Here are a few ways to build the muscle of cultivating a consistent sense of gratitude and living a gracious life.
In 2003 Dr. Robert Emmons and Dr. Michael McCullough conducted a study where one group of young adults were asked to keep a gratitude journal and the other two groups were asked to journal about annoyances or reasons why they were better off than others.
After 10 weeks, the first group who focused on gratitude were more optimistic, felt better about their lives, exercised more, and showed greater increases in determination, attention, enthusiasm, and energy compared to the other groups.
At the end of every day or each morning write down 3 things you're grateful for. Research shows that if you do this for only two consecutive weeks the positive effects will last for up to six months.
Write down what you appreciate about the world around you. Take notice of an object of beauty in your home, a calming aspect in nature, an empowering conversation with a coworker, or the warmth from your morning cup of coffee.
Write down what you appreciate about yourself, like when you practiced self-care in saying "no" to a task at work that would have overwhelmed your to-do list.
Write it down and reap the rewards.
This could create a routine around keeping a gratitude journal or engaging in a gratitude meditation.
Feel free to try this mediation on for size:
It's surprising to discover the amount of influence we have when we express gratitude to others.
Researchers at the Wharton School at the University of Pennsylvania conducted a study where they divided university fund-raisers into two groups.
One group called alumni to solicit donations per-usual. The second group, who were assigned to work on a different day, received a pep-talk from the director of annual giving on how grateful they were for their efforts.
The following week, the second group make 50% more fund-raising calls than the first group who did not receive a pep-talk.
Managers who remember to say "thank you" to people who work for them may find that those employees feel motivated to work harder.
This is the power of gratitude toward the people you lead.
Challenge yourself at work, home, and in the world by keeping a daily tally of how many times a day you say "thank you" or express appreciation for something.
The next day, try to outdo the tally from the day before.
Notice how people's responses to you and the world around you shifts in response.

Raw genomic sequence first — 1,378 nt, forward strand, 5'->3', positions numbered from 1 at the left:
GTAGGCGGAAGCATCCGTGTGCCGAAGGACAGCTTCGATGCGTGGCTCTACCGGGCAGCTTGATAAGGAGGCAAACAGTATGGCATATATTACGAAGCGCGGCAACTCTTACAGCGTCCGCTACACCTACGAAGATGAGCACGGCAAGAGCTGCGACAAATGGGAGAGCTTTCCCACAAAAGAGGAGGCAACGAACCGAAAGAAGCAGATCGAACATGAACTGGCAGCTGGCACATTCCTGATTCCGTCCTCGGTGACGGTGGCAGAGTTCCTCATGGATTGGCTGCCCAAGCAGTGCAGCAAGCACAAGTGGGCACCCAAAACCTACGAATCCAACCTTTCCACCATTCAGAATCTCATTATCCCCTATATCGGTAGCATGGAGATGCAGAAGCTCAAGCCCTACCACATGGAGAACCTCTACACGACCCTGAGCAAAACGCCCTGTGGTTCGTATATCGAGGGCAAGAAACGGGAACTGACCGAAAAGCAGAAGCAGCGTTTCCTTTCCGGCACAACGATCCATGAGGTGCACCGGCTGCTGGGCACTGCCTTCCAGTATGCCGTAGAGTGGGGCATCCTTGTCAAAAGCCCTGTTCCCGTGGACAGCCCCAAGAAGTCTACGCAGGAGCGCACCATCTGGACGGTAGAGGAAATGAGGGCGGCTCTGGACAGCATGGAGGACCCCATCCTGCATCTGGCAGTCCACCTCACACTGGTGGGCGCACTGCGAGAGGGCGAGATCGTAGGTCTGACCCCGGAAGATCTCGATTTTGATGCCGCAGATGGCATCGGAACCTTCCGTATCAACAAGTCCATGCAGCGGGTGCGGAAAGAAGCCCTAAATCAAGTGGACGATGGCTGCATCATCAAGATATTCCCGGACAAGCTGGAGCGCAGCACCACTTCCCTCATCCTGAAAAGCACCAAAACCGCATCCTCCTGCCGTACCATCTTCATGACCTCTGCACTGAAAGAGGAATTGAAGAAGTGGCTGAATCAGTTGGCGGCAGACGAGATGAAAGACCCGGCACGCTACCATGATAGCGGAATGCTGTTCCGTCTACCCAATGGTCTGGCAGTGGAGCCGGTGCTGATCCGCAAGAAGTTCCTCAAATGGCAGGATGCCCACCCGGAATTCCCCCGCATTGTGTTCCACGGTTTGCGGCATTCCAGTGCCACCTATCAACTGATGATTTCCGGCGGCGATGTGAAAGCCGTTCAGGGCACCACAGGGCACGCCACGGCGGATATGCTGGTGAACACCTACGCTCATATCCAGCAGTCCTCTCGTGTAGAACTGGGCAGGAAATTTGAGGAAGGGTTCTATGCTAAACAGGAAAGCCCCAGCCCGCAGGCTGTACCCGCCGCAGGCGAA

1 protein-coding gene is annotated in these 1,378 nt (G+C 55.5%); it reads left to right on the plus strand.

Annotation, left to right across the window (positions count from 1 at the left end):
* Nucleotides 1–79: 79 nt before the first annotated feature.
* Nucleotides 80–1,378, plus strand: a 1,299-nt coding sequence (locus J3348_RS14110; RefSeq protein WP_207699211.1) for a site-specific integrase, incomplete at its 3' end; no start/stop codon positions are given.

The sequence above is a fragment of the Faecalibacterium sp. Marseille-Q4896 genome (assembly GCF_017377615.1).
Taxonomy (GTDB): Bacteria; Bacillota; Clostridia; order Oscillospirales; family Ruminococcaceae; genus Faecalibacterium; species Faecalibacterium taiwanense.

We all have an inner critic that is quite mean and uses shame, guilt, and fear of rejection to take us out of the present moment and keep us in our heads, thus distorting how we perceive the world around us.
Challenge your inner critical voice by speaking kindly to yourself at least 5 times a day.
Use your body to presence yourself by rubbing your chest, putting your hand on your cheek, squeezing your arms, or scratching your head.
Say things like, "You got this, sweetie. You're doing a really good job. I appreciate all the effort you're putting in. Way to go. I'm proud of you."
This isn't an easy task for most. Imagine you're talking to a child or your younger self.
If a child came up to you with a painting they made, you wouldn't criticize them for not painting a Picasso. You would compliment their art and encourage them to keep going.
Why not give yourself the same level of care?
Tackle the mundane, groundhog day way of living by adopting a sense of wonder.
Awaken yourself to the many things you may overlook in a day. Engage with your senses and open your heart to feel connected to and appreciative for the many miracles of our daily existence.
According to Jack Kornfield, "We have the privilege of the lavender color at sunset, the taste of a tangerine in our mouth, and the almost unbearable beauty of life around us, along with its troubles … We can either be lost in a smaller state of consciousness… or we can bring the quality of love and appreciation, which I would call gratitude, to life.”
When I began writing this blog I was not in a good state of mind. I felt sad and sluggish. I lacked motivation and curiosity toward the world around me.
In retrospect, I needed to write this blog to awaken myself to myself.
Now, I smile at the warmth from the cup of tea in my hands and breathe in the tasty aroma of a candle I've lit just because.
As I read through this blog post, checking for any errors, I touch my hand to my chest to say, "Way to go, sweetie. You care a lot and did a great job."
Thank you for reading till the end. I appreciate and am grateful for your curiosity.
What are you grateful for today?